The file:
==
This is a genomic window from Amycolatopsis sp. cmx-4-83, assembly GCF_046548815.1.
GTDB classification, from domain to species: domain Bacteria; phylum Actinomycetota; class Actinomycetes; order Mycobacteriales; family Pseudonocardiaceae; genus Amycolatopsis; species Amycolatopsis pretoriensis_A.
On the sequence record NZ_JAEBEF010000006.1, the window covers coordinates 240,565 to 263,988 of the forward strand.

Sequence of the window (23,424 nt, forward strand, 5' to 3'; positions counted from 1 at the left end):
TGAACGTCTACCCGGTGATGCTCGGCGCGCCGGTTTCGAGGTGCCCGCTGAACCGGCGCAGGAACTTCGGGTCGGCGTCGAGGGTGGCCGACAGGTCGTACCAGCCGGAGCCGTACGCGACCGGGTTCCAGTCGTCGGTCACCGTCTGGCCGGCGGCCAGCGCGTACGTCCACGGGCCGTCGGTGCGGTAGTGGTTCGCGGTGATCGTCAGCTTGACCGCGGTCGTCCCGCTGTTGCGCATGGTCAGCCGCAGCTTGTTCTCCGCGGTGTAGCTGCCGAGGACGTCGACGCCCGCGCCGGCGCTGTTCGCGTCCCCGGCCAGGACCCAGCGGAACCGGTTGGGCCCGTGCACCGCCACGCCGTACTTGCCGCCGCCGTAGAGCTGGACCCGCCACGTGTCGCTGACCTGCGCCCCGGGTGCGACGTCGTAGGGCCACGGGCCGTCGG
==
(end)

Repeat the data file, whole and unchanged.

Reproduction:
This is a genomic window from Amycolatopsis sp. cmx-4-83, assembly GCF_046548815.1.
GTDB classification, from domain to species: domain Bacteria; phylum Actinomycetota; class Actinomycetes; order Mycobacteriales; family Pseudonocardiaceae; genus Amycolatopsis; species Amycolatopsis pretoriensis_A.
On the sequence record NZ_JAEBEF010000006.1, the window covers coordinates 240,565 to 263,988 of the forward strand.

Sequence of the window (23,424 nt, forward strand, 5' to 3'; positions counted from 1 at the left end):
TGAACGTCTACCCGGTGATGCTCGGCGCGCCGGTTTCGAGGTGCCCGCTGAACCGGCGCAGGAACTTCGGGTCGGCGTCGAGGGTGGCCGACAGGTCGTACCAGCCGGAGCCGTACGCGACCGGGTTCCAGTCGTCGGTCACCGTCTGGCCGGCGGCCAGCGCGTACGTCCACGGGCCGTCGGTGCGGTAGTGGTTCGCGGTGATCGTCAGCTTGACCGCGGTCGTCCCGCTGTTGCGCATGGTCAGCCGCAGCTTGTTCTCCGCGGTGTAGCTGCCGAGGACGTCGACGCCCGCGCCGGCGCTGTTCGCGTCCCCGGCCAGGACCCAGCGGAACCGGTTGGGCCCGTGCACCGCCACGCCGTACTTGCCGCCGCCGTAGAGCTGGACCCGCCACGTGTCGCTGACCTGCGCCCCGGGTGCGACGTCGTAGGGCCACGGGCCGTCGG